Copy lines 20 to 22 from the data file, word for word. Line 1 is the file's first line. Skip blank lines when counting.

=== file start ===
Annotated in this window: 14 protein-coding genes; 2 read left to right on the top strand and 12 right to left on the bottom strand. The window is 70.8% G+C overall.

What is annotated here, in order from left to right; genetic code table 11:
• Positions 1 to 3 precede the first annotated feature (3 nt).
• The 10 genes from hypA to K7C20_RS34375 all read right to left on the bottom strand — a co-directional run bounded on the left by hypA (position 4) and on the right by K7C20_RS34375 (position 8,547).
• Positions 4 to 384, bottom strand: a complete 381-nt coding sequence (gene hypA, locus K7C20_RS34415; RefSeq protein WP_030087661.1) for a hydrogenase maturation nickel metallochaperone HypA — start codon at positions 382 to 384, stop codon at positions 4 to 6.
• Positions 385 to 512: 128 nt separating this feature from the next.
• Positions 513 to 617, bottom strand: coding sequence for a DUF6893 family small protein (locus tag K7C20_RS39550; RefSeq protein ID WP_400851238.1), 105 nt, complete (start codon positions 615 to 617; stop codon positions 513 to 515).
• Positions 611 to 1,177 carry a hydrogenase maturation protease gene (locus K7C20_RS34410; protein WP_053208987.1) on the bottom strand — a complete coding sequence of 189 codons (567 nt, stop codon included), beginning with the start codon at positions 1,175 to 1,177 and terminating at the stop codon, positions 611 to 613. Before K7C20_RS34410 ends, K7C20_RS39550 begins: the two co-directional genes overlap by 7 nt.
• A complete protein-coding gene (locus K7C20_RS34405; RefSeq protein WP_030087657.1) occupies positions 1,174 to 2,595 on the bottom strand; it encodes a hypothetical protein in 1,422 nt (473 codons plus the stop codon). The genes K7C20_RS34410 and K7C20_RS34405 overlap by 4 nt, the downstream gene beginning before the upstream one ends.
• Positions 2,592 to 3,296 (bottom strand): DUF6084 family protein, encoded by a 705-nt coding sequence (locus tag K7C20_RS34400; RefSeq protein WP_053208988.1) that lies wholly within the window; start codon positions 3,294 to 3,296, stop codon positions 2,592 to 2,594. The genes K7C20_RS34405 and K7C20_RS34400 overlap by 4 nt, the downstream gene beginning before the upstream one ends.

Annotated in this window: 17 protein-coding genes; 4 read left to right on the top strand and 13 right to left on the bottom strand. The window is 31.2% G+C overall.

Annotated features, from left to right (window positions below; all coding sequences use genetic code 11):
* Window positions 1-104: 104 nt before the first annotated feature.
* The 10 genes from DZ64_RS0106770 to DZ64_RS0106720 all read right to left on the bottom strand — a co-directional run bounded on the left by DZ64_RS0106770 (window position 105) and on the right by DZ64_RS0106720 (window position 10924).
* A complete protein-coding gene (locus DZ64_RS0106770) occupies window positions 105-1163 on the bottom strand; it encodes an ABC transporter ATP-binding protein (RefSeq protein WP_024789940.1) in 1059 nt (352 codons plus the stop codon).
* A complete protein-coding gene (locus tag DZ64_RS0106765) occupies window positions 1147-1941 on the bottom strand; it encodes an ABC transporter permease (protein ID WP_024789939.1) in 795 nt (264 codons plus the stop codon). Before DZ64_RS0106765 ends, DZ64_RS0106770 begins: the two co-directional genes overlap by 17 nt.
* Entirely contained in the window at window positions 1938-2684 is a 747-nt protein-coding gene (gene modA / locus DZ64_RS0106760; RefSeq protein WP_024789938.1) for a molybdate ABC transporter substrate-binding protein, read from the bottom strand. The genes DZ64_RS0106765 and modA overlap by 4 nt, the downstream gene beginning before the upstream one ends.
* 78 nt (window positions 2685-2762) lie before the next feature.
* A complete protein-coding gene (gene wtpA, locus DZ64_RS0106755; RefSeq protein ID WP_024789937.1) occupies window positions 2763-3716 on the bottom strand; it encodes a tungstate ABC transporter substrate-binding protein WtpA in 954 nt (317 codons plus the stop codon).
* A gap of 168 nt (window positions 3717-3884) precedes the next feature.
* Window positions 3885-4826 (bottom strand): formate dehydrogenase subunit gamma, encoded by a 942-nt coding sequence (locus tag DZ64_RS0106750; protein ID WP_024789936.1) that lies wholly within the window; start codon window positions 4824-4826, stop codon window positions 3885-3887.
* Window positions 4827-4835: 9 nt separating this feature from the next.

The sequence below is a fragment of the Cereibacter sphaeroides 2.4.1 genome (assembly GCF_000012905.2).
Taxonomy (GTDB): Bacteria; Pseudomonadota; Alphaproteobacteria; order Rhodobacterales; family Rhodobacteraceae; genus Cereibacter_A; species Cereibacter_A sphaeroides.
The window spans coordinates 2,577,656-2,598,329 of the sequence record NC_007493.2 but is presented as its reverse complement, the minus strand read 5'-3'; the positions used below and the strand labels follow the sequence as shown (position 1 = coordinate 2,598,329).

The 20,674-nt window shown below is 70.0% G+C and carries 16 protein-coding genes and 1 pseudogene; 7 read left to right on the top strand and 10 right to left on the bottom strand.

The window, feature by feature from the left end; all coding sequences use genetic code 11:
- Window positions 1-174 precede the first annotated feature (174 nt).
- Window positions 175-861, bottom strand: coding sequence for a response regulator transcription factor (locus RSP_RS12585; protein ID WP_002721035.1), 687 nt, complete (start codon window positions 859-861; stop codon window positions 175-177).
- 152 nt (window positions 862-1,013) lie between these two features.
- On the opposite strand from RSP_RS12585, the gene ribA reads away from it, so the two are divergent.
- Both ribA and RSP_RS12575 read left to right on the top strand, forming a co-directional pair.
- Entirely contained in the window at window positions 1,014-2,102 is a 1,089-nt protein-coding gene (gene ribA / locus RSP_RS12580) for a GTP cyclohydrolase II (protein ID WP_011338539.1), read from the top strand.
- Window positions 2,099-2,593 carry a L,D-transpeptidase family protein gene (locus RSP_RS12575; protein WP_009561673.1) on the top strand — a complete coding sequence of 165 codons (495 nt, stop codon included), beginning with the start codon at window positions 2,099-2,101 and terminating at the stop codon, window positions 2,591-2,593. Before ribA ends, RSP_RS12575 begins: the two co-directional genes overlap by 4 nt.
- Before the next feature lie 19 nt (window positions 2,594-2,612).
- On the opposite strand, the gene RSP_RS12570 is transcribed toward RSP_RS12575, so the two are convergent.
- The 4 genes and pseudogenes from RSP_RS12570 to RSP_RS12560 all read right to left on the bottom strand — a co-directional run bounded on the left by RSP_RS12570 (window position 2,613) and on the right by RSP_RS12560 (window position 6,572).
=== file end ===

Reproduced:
* A gap of 168 nt (window positions 3717-3884) precedes the next feature.
* Window positions 3885-4826 (bottom strand): formate dehydrogenase subunit gamma, encoded by a 942-nt coding sequence (locus tag DZ64_RS0106750; protein ID WP_024789936.1) that lies wholly within the window; start codon window positions 4824-4826, stop codon window positions 3885-3887.
* Window positions 4827-4835: 9 nt separating this feature from the next.